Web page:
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Federal indictment of 37 MS-13 members highlights gang's presence in Carolinas

  • Matheus Kawasaki @ Flickr

     (Matheus Kawasaki @ Flickr)

  • This handout photo provided by US Immigration and Customs Enforcement, taken June 23, 2008 in Washington, shows an example of a tattoo of the gang Mara Salvatrucha (MS-13). The Obama administration has labeled a violent Central American street gang as an international criminal organization subject to U.S. government sanctions, the first time this designation has been given to such a group.  (AP Photo/Michael Johnson, ICE)

    This handout photo provided by US Immigration and Customs Enforcement, taken June 23, 2008 in Washington, shows an example of a tattoo of the gang Mara Salvatrucha (MS-13). The Obama administration has labeled a violent Central American street gang as an international criminal organization subject to U.S. government sanctions, the first time this designation has been given to such a group. (AP Photo/Michael Johnson, ICE)  ((AP Photo/Michael Johnson, ICE))

This week’s roundup of 37 purported members of the Mara Salvatrucha, or MS-13, street gang members in North Carolina underscores the growing of the criminal organization into North Carolina and the southeast.

More than three dozen members of the violent street gang were indicted by a grand jury in North Carolina on Wednesday and face racketeering conspiracy charges, with 22 of the alleged gang members facing additional charges for crimes such as murder, assault and firearms violations, said Jill Westmorland Rose, the acting U.S. Attorney for the Western District of North Carolina.

"Today's charges send a clear message to gangsters who think their gang affiliation puts them beyond the law's reach," Rose said in a press release. "Prosecutors and law enforcement officers will continue to work hand-in-hand to identify and prosecute gang offenders whose violent acts create mayhem in our streets and devastate communities."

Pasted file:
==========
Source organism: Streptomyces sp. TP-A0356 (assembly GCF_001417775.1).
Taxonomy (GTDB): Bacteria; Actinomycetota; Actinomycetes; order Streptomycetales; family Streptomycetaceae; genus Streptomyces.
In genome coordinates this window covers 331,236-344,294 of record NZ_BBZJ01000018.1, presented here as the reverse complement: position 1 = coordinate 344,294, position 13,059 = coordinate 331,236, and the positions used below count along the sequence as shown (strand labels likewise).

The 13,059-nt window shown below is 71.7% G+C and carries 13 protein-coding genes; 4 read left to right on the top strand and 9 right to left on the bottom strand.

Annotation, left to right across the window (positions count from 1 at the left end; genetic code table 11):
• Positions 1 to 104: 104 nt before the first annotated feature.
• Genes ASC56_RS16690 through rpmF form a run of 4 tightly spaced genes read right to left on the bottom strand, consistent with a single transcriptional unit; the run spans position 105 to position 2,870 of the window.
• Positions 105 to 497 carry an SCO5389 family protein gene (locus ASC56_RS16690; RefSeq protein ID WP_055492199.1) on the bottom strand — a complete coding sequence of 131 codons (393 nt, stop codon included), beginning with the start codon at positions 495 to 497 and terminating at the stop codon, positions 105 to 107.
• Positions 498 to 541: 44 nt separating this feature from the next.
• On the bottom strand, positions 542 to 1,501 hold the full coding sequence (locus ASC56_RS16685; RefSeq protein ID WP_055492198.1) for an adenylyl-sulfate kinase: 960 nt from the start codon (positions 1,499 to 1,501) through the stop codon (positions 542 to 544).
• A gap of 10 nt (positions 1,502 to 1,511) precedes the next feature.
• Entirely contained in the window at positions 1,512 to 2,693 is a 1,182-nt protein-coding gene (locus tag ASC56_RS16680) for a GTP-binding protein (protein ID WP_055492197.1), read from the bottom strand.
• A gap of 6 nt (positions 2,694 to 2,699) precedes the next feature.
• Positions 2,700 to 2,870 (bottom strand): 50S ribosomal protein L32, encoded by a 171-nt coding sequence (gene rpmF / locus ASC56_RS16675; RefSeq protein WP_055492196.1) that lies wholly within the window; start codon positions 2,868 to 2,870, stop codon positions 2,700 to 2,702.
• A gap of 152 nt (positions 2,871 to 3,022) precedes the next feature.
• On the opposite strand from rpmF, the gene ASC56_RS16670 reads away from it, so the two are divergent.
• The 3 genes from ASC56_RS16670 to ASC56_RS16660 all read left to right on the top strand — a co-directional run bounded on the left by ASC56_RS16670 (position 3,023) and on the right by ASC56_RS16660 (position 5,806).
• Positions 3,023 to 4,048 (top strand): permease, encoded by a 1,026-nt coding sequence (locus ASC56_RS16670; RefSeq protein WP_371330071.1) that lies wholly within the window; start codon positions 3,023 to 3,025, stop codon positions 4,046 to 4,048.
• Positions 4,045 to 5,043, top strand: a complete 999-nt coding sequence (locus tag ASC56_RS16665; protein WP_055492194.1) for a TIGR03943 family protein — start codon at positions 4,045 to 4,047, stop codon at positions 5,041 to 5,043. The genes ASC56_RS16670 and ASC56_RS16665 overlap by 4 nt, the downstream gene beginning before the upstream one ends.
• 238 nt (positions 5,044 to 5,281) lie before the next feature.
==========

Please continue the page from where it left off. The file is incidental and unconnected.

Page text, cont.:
The roundup of the MS-13 members was part of a joint effort between the FBI, Immigration and Customs Enforcement (ICE) and local law enforcement in North Carolina.

MS-13 was founded more than two decades ago in southern California by immigrants fleeing El Salvador's civil war. Its founders took lessons learned from the brutal conflict to the streets of Los Angeles, as they built a reputation as one of the most ruthless and sophisticated street gangs in the country.

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With as many as 10,000 members in 46 states, the gang has expanded beyond its initial and local roots and members have been convicted of crimes ranging from kidnapping and murder to drug smuggling and human trafficking, Immigration and Customs Enforcement Special Agent Jason Shatarsky told the Associated Press.

The gang now has a large presence in Southern California, Washington D.C. and many rural areas on the east coast with substantial Salvadoran populations like the Carolinas. And in any community where the gang operates, its members often prey on their own people, targeting residents and business owners for extortion, among other crimes.

"MS-13 functions like all immigrant organized crime group, they start by targeting their own community," Lou Gentile, a former officer at the Organized Crime Unit of the Pennsylvania State Police and founder of the investigative firm CSI, told Fox News Latino. "You're seeing a growing Hispanic population in the Carolinas and MS-13 preys on their own, they exploit their own."

Gentile added that many police forces in these smaller communities throughout the Carolinas don't have capabilities or staff to deal with the incursion of gangs like MS-13.

"They don't know what is coming in," he said. "Police have to rely on the other departments that have wider resources like sheriff's departments or state attorney generals' offices."

On the federal level, in 2012 the Obama administration labeled MS-13 an international criminal organization subject to U.S. government sanctions, the first time this designation has been given to such a group.  

This move made it easier for ICE and other federal investigators to target and seize millions of dollars in profits from drug smuggling, human trafficking and other crimes, the official said, adding that those profits are routinely funneled back to the group's bosses in Central America.

By declaring the group a transnational criminal organization, the government also made it more difficult for gang members to use banks and wire transfer services to move profits from the group's crimes.

"Transnational criminal gangs like MS-13 inflict untold damage in our communities by engaging in violence and trafficking in drugs, weapons and even human beings," said Ryan L. Spradlin, Special Agent in Charge of ICE Homeland Security Investigations (HSI) in Atlanta. "This lengthy investigation has uncovered alleged crimes ranging from petty drug deals to capital murder. There is no doubt that North Carolina communities will be safer as a result of these arrests."

The Associated Press contributed to this report.

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